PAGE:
Think of it—We can refrain from stealing—but how many of us have never COVETED something that wasn’t ours? We can worship here each Sunday and for all intents and purposes LOOK like we worship only one God—but have you ever loved something more than Him? Has any THING ever taken God’s rightful place in your life? I would venture to say that none of us could say that every moment of every day our thoughts and desires are for God and God alone!
I don’t think any of us have committed murder—but can any of you honestly say you’ve never been mad enough to wish someone was dead?
Clarence Darrow, probably the most famous criminal lawyer of his generation, must have surely read this part of the Sermon on the Mount because he once said, “Everyone is a potential murderer. I have not killed anyone, but I frequently get satisfaction out of obituary notices.”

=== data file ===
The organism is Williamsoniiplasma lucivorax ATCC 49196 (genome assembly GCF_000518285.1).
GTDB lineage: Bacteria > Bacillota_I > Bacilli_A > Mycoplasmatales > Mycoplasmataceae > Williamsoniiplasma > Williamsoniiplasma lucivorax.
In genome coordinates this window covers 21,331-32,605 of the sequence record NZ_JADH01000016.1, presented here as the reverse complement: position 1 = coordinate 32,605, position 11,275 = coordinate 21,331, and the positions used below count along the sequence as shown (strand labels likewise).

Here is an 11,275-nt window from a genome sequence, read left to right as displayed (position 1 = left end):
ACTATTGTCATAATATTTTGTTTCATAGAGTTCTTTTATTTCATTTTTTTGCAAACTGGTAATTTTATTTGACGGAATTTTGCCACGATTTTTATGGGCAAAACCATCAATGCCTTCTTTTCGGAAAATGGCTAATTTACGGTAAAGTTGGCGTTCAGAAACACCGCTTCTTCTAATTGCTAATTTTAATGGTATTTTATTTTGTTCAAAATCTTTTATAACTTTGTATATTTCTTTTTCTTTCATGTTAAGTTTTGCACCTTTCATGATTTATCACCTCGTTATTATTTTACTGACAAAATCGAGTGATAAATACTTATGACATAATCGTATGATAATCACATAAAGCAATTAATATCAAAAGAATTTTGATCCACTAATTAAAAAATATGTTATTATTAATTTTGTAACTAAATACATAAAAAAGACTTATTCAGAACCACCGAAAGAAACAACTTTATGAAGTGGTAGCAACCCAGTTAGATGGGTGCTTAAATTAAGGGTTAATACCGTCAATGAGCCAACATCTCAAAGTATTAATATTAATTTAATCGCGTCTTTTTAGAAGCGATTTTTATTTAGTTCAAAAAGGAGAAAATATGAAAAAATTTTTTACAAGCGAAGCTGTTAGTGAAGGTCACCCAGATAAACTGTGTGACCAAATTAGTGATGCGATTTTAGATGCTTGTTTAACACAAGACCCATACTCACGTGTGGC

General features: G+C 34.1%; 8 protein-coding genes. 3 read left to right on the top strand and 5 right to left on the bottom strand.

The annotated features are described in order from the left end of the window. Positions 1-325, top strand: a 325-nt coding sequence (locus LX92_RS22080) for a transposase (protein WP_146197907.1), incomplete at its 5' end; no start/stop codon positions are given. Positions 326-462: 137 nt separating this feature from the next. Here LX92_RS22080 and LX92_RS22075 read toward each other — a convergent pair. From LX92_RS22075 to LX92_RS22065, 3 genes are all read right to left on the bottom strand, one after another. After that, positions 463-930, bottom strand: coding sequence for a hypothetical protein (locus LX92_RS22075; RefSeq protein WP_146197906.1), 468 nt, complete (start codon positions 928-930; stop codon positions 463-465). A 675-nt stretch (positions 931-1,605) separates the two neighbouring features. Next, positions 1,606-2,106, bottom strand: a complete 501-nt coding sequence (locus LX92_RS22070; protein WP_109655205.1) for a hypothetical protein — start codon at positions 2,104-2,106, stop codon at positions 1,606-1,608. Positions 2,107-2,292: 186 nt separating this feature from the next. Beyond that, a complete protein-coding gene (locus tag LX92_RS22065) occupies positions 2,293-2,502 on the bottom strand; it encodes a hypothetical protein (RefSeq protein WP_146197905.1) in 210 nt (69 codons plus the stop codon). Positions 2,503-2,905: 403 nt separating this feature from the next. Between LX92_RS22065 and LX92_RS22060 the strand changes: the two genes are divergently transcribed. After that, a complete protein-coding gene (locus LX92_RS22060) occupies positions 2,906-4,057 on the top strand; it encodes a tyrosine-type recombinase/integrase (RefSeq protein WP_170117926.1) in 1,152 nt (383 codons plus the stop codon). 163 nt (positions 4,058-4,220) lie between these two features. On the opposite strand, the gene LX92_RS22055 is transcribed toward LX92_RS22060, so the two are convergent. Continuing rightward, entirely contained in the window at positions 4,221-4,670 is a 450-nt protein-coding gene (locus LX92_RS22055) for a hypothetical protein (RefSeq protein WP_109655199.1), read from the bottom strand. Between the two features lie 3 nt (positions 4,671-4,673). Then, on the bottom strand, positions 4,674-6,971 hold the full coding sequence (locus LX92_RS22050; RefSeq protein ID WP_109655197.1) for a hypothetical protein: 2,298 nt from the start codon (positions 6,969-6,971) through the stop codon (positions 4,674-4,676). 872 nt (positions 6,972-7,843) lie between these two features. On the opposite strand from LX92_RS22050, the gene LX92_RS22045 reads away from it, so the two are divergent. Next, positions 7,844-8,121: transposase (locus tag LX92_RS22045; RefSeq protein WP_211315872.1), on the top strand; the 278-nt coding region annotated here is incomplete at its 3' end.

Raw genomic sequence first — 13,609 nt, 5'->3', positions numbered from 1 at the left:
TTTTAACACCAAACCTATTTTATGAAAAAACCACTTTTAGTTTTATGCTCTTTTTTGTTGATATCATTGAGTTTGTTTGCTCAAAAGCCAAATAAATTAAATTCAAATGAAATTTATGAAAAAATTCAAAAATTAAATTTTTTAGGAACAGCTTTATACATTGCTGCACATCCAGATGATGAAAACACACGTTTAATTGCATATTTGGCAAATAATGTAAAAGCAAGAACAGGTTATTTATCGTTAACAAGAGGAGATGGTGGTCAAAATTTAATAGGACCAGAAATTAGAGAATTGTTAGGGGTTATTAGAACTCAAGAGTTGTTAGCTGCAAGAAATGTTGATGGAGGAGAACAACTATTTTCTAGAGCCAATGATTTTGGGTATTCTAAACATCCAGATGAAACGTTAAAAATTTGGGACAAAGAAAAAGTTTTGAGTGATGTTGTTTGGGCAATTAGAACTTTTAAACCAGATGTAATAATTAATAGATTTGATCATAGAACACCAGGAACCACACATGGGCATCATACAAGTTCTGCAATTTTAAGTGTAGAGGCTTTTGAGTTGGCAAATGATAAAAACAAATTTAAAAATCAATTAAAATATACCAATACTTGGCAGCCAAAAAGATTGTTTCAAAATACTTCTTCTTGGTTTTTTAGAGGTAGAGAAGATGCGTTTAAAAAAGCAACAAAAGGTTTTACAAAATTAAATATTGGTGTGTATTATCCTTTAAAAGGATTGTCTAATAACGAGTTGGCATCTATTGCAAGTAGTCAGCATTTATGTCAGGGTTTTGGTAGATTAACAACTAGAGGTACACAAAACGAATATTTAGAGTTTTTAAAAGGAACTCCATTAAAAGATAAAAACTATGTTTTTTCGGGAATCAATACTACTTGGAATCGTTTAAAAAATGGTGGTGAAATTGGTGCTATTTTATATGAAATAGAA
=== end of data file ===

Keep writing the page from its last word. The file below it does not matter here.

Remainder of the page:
I would imagine most of us can honestly say we’ve never committed adultery PHYSICALLY—but how many of us are innocent MENTALLY? How many of us could raise our hands and say, “I’ve never thought a lustful thought about someone who wasn’t my spouse.”
And what about Jesus’ teaching about ANGER? Our Lord said there is a kind of INNER anger that shows we deserve Hell. He says this caliber of anger is seen when we call someone “raca” —and to explain—that word has no English equivalent because it describes an attitude or a tone of voice. I mean, “Raca” was a hateful sound—a sound of contempt that was directed at people as a way of saying, “In my mind you are nothing but a brainless idiot.” The old expression, “Duh!” is similar. Jesus says that anyone who is angry enough to use that kind of hateful sound or expression is guilty of sin. Well, what about it? Anyone here ever direct derogatory sounds or words at other drivers on the beltway—or at your spouse—or at your parent when they weren’t looking? Anyone ever use hateful body language to express your feelings about the guy in front of you at a traffic light who’s not moving when it turns green because he’s checking his I-phone?